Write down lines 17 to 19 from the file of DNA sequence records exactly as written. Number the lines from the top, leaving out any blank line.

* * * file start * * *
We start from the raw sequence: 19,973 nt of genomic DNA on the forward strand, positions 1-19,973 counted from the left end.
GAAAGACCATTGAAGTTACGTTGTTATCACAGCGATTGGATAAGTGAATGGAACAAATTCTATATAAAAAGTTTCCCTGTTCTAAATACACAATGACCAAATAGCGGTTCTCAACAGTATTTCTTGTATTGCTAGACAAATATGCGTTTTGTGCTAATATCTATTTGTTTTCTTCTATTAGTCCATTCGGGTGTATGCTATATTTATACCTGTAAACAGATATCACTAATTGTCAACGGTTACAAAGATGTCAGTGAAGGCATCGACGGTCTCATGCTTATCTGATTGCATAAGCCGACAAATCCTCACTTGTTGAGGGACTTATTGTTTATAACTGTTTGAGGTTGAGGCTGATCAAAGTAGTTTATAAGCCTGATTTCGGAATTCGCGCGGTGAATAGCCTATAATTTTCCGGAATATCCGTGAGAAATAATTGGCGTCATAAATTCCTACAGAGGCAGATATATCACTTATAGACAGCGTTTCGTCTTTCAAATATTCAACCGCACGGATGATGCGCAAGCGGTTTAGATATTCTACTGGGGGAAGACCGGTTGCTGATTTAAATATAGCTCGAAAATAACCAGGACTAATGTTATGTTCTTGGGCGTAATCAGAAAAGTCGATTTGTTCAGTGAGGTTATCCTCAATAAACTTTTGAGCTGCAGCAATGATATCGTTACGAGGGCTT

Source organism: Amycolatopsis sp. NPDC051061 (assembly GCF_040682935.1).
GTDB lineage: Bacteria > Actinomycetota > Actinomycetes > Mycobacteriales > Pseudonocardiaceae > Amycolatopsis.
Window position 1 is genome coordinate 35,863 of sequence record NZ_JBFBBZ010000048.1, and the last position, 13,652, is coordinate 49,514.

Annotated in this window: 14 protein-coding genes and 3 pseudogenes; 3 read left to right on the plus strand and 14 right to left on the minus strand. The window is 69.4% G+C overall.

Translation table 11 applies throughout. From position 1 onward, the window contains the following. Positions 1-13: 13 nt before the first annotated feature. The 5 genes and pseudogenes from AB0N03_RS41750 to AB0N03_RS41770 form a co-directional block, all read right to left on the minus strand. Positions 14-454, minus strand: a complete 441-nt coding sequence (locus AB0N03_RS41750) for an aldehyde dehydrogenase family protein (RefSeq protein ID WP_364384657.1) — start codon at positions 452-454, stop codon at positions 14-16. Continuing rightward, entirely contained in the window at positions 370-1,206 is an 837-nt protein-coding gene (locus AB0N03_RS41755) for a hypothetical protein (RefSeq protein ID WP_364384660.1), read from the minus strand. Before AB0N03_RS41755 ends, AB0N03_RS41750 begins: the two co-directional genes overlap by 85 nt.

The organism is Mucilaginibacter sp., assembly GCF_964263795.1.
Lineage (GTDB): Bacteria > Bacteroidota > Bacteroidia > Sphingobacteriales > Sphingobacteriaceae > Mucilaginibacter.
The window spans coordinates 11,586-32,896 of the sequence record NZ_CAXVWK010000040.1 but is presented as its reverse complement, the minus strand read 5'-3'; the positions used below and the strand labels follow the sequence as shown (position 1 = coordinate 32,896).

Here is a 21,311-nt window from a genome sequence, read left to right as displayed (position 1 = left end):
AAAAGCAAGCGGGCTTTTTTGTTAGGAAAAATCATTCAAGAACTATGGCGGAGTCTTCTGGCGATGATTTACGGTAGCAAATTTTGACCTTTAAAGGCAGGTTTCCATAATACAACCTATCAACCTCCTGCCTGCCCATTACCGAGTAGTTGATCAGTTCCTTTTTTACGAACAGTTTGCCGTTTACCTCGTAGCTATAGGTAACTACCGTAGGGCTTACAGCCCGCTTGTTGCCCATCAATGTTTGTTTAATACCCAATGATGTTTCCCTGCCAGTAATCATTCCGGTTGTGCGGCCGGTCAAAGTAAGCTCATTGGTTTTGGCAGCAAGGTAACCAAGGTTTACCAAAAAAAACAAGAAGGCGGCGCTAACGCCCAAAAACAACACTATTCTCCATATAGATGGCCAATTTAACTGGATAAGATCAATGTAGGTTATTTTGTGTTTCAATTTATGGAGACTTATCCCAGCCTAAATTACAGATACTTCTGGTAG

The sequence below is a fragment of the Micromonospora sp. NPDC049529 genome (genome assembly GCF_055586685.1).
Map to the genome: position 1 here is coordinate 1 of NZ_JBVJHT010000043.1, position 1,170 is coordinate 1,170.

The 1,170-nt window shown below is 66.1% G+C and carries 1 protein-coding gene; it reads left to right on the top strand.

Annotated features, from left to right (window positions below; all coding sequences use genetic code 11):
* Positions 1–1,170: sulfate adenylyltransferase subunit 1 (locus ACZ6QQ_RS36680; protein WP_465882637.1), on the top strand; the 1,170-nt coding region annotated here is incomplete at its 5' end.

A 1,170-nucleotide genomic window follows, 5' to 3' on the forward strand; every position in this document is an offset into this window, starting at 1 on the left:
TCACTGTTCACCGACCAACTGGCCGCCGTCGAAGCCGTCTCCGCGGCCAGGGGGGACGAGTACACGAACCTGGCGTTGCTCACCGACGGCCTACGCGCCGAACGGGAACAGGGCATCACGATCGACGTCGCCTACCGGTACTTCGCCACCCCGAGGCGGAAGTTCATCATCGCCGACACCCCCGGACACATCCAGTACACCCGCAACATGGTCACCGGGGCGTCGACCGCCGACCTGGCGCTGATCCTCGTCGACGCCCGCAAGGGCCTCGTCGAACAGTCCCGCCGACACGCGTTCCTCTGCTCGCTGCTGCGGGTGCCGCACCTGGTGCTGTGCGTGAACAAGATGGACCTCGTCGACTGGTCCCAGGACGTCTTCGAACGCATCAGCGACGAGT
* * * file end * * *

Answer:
* Positions 1–1,170: sulfate adenylyltransferase subunit 1 (locus ACZ6QQ_RS36680; protein WP_465882637.1), on the top strand; the 1,170-nt coding region annotated here is incomplete at its 5' end.

A 1,170-nucleotide genomic window follows, 5' to 3' on the forward strand; every position in this document is an offset into this window, starting at 1 on the left:
TCACTGTTCACCGACCAACTGGCCGCCGTCGAAGCCGTCTCCGCGGCCAGGGGGGACGAGTACACGAACCTGGCGTTGCTCACCGACGGCCTACGCGCCGAACGGGAACAGGGCATCACGATCGACGTCGCCTACCGGTACTTCGCCACCCCGAGGCGGAAGTTCATCATCGCCGACACCCCCGGACACATCCAGTACACCCGCAACATGGTCACCGGGGCGTCGACCGCCGACCTGGCGCTGATCCTCGTCGACGCCCGCAAGGGCCTCGTCGAACAGTCCCGCCGACACGCGTTCCTCTGCTCGCTGCTGCGGGTGCCGCACCTGGTGCTGTGCGTGAACAAGATGGACCTCGTCGACTGGTCCCAGGACGTCTTCGAACGCATCAGCGACGAGT